The 50-paise terror campaign
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Ironically for India's tech hub, technology came to bite it in the back. SMS threats circulated in great waves. On social networks, doctored photos of bleeding limbs, bloody faces and videos with hazy faces made the rounds. Local television stations endlessly aired footage of the panic.
It is like nothing that tech-savvy and global Bangalore, India's IT hub, has ever seen. The government, the police and railway officials were taken completely by surprise as thousands of Bangalore residents of north-eastern origin started thronging the ticket counters and platforms at the city's railway stations, bus stations and even the airport. They all were frantic to take the first available means to return home. It was nothing short of an exodus.
Many young men and women were incoherent in their panic. They had heard from fellow north-easterners that, following the bloody violence in Assam and a spontaneous riot in Mumbai, they would be targeted next for vicious retaliatory attacks after the end of Ramzan early next week. Stories of initial warning attacks were being relayed by SMS, those departing said. They each had dozens of such text messages to show.
Api Raikhan, 23, a hairdresser, said she and her friends had received several warning messages asking them to leave. "I'm really scared," said Raikhan, a Manipuri who has worked in the city for four years. Fellow Manipuri Gladson Ningle, 24, a salesman at a sports store said he and his friends had shut themselves indoors for the past few days. They desperately wanted to return home but train seats were impossible to get and airfares to Dimapur were exorbitant.
The Karnataka government and the city police have been slow to respond. The home minister summoned student and community leaders a full day later but this delayed response did not stem the departures. Neither did the door-to-door canvassing by policemen in neighbourhoods populated by northeasterners help. Instead, north-easterners started fleeing Mangalore and Mysore too. Several additional trains to the Northeast could not clear the departing rush for several days. "Even at its worst, Bangalore has not been like this," said a befuddled Vincent D' Souza, Bangalore's deputy commissioner of police (intelligence).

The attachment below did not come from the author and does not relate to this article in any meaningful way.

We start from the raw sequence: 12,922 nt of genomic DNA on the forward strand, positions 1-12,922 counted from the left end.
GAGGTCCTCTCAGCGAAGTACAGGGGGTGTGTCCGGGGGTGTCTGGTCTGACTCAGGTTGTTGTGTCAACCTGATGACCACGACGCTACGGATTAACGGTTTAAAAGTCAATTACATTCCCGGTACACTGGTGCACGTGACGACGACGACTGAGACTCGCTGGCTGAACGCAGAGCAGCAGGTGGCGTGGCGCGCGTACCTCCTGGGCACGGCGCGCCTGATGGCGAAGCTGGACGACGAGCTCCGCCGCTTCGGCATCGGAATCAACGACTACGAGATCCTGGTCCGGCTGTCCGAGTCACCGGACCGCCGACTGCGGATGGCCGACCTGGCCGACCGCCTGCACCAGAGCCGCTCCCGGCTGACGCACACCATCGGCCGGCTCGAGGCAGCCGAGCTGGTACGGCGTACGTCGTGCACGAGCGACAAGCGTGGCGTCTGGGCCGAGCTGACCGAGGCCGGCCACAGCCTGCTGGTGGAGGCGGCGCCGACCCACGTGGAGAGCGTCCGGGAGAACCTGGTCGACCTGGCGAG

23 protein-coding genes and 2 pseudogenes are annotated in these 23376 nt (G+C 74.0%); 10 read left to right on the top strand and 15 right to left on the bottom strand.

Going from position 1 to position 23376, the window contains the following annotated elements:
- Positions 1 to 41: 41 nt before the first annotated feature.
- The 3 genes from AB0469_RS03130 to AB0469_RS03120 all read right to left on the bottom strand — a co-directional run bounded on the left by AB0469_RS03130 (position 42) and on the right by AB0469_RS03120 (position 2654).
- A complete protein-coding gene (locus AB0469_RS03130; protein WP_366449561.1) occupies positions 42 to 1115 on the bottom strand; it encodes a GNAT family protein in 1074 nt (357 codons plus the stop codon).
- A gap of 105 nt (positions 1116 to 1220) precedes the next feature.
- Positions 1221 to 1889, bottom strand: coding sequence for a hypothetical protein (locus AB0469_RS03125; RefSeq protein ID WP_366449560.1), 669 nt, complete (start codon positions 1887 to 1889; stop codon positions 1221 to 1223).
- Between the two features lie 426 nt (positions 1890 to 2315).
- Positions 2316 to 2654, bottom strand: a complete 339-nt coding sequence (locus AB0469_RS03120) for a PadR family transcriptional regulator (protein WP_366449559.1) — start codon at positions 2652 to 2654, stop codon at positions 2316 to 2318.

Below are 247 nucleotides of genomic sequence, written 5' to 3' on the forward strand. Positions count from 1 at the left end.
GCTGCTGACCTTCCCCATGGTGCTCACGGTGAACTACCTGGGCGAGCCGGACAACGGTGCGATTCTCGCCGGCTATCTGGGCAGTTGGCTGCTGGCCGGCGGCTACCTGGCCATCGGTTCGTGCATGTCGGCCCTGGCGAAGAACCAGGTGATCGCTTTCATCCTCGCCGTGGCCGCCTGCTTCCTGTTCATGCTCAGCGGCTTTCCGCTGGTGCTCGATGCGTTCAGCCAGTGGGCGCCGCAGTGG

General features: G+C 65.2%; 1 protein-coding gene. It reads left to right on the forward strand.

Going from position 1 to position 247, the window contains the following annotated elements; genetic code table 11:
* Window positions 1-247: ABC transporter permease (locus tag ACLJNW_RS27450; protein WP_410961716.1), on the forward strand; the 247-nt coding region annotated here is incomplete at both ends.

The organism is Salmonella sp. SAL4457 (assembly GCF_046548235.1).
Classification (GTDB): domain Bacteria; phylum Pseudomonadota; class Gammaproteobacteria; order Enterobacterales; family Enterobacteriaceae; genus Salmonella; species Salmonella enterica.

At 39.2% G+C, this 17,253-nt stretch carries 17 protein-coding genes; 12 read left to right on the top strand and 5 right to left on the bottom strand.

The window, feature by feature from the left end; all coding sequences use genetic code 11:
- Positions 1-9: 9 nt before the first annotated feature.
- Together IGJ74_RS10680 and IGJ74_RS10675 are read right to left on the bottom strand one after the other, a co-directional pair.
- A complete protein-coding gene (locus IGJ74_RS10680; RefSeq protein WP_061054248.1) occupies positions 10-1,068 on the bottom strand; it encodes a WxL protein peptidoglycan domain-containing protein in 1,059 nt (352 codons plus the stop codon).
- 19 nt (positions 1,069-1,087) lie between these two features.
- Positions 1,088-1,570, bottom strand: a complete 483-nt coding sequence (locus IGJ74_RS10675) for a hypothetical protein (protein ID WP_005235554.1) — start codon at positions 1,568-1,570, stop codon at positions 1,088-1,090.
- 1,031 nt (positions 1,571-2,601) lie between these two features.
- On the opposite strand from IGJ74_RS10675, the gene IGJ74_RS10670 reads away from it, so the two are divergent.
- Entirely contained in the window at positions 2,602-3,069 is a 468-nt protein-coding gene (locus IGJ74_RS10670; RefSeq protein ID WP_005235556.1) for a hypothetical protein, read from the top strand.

The police were flummoxed as the usual incendiary triggers — a riot, an attack, a provocative statement — were conspicuously missing in the Bangalore exodus. Instead, the warnings spread mainly by SMS, the simplest of technologies. Within hours, an entire community of over 300,000 residents was consumed by panic. In perhaps a turning point for terrorism in India, mere rumour and gossip devoured a city. Who are the perpetrators of this campaign? The police floundered for an answer.
In the past decade, Bangalore has slowly transformed into India's America. If in the 1970s and 1980s, many Indians went West to study and seek their fortune, in post-liberalisation India, Bangalore emerged as that much-desired destination where many Indians, from every state and region, arrived to study and to carve out a career. Gradually, the city emerged as a destination for not just young tech workers but career seekers in varied fields, entrepreneurs, ambitious businessmen and a whole army of enterprising workers to support the new affluence.
Joining the rush from all corners, thousands of people from the north-eastern states too arrived in Bangalore and made it their home. The city's relaxed feel and its mild climate felt close to home for some. Its cosmopolitan atmosphere and commonplace use of English attracted others, a wide spectrum from the educated to the working class. So popular a destination is Bangalore that the Assam chief minister recently lobbied to set up an Assam Bhavan in the city.
With their pleasant demeanour, service-oriented attitude and graceful appearance, many north-easterners have slowly become an indispensable part of the city. They are the service backbone in many sectors. They are the housekeeping providers in Bangalore's technology parks. They are the security guards in many residential and office buildings. They are the serving staff in restaurants and sales assistants in many shopping malls. They are the beauticians and hairdressers in the city's spas and salons.
The mass departures left a gaping hole in the city. A restaurateur who runs a Chinese eatery on the prominent Church Street in the city's central business district said all his stewards had taken off. He was contemplating a temporary shut-down. Many apartment blocks and office high-rises in the city stood unguarded after the departure of their security guards. A beauty salon manager in Koramangala said his staff, consisting entirely of Manipuri women, was a no-show at work.
Sure, the fear will eventually subside in Bangalore. Economic reasons are a powerful, irresistible magnet to draw back those who have left the city. As Simanta Sharma, adviser to the Assam Society, said, "Those who have gone will return; their livelihood is entwined to Bangalore."
Then again, the situation would not have escalated to this if Karnataka had a strong government. The state is now on its third BJP chief minister in four years and, tragically, not one has distinguished himself for governing the state. Corruption and pathetic administration apart, incidents of moral policing, attacks on women and attacks on partying college students have marred the BJP's already dismal record and added to a feeling that the state is a rudderless ship. A 50-paise terrorism campaign could not have been so successful but for this anxiety-ridden setting.
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